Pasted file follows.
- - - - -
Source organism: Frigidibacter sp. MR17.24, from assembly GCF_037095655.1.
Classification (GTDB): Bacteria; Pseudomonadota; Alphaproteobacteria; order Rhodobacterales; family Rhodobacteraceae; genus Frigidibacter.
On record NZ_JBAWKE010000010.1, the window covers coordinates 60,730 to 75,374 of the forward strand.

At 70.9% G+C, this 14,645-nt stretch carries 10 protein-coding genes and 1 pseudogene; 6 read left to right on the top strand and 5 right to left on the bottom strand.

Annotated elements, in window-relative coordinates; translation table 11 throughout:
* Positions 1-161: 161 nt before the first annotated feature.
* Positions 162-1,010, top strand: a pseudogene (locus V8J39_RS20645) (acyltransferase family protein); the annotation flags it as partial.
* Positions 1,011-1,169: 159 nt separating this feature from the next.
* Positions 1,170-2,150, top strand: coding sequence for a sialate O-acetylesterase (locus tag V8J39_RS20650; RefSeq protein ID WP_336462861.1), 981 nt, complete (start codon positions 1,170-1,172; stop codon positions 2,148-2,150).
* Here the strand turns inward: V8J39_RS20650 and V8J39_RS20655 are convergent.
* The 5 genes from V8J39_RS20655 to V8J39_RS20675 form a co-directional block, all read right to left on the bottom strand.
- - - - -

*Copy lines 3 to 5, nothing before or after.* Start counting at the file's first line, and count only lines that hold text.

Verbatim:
On record NZ_JBAWKE010000010.1, the window covers coordinates 60,730 to 75,374 of the forward strand.

At 70.9% G+C, this 14,645-nt stretch carries 10 protein-coding genes and 1 pseudogene; 6 read left to right on the top strand and 5 right to left on the bottom strand.

Annotated elements, in window-relative coordinates; translation table 11 throughout: